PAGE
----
Now that we know that Super Bowl XLVI is going to feature the New England Patriots against the New York Giants in Indianapolis, you may be thinking that the next best thing to being there is watching it on a brand-new big-screen HDTV.
But if you've been searching the Web for an amazing Super Bowl deal on an HDTV only to find the pickings slimmer than a runway model after a three-day fast, we have another suggestion: Try substituting the term "Big Game" for "Super Bowl" in your search engine.
Get a bit more action? That's because retail ads and promotions can't legally use the phrase "Super Bowl"—or even "Super Sunday"—unless the companies have paid big bucks (really big bucks) to the NFL, which owns the trademarks to the two terms. Fortunately, exceptions are made for news organizations like Consumer Reports, or this article would have a different headline.
It isn't surprising that the NFL vigorously tracks down violations. Organizations that don't aggressively act to protect their trademarks can lose them—just ask the makers of aspirin, escalators, or yo-yos, all trademarks that became generics due to common usage. As a result, TV retailers have to be very creative about advertising Super Bowl specials without using the words "Super" and "Bowl" together.
That's why over the next few days you'll see numerous ads announcing "super" sales in time for "The Big Game," or perhaps even "The Invasion in Indianapolis," but surprisingly very few that tout "Super Bowl" specials.
Two years ago, Samsung ponied up the dough for the right to be called "the official HDTV of the NFL," earning it the ability to use the term "Super Bowl," as well as the Super Bowl and NFL logos, in its advertising and commercials. And that gave retailers that carried Samsung TVs some creative leeway.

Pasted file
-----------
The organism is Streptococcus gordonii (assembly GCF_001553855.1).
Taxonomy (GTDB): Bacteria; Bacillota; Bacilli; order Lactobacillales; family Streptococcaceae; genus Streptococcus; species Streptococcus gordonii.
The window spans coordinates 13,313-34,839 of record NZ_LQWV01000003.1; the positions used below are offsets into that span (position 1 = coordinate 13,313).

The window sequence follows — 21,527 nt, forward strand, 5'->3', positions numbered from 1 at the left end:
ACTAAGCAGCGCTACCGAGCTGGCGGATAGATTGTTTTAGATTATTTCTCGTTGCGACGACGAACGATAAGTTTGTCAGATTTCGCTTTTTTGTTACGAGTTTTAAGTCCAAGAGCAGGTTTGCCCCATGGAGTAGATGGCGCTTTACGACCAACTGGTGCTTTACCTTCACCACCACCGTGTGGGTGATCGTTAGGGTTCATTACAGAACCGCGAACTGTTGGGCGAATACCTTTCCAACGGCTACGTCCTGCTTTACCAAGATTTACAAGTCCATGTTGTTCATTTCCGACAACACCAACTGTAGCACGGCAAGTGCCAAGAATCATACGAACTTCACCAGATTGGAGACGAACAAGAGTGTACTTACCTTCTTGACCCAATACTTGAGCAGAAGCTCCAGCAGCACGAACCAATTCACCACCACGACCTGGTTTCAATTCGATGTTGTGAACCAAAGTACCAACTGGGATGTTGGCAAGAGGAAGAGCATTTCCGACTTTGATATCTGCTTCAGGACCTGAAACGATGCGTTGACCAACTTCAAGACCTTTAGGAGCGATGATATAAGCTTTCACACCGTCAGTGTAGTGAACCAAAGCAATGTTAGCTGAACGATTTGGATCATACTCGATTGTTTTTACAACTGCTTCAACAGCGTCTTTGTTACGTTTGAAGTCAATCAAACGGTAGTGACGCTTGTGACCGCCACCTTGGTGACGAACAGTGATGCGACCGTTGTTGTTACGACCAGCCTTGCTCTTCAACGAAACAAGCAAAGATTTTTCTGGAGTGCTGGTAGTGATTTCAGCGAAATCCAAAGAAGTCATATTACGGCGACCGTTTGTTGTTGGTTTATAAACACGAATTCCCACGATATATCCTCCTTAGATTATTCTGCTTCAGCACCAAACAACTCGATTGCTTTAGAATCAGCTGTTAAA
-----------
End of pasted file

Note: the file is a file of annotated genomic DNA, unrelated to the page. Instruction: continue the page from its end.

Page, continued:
No "official" NFL HDTV in 2012
But for the second year in a row, there is no "official" NFL HDTV. As a result, no manufacturer—and thus no retailer—is legally entitled to bill its TV sales as "Super Bowl" specials. (Although Samsung is a Super Bowl XLVI advertiser, it doesn't get the right to use the logo elsewhere). Best Buy, for example—which is also a Super Bowl advertiser—is instead suggesting you "score big this week," and that "the big game" deserves a big TV, in its pre-event promotions. Sears is using the term "the Ultimate Football Experience" in its pre-Super Bowl promotions.
But just as it's done in years past, regional retailer H.H. Gregg is once again pushing up against the NFL's Super Bowl advertising restrictions—this year with a website that sports a very Super Bowl-looking logo, complete with the words "Super Sale" and the Roman numerals "XLVI." I guess some retailers figure "Big Game" promotions call for some big-time gambles, and not just on the outcome of the game.
Perhaps other retailers will also adopt more creative end-arounds to help promote football-oriented TV sales without violating the NFL's trademarks. As we get closer to game day, let us know if you see any local ads that tie in to a "Big Game" promotion, or if you notice any especially creative ways a dealer is finding to promote "super" sales without getting flagged by the NFL for trademark encroachment.
Find all of our Super Bowl coverage in one place on ConsumerReports.org: Super Bowl XLVI game plan helps you pick out the best TVs for watching the game, how to find those TVs, apps that'll augment your fun, the tastiest TV-watching treats, and lots more.
—James K. Willcox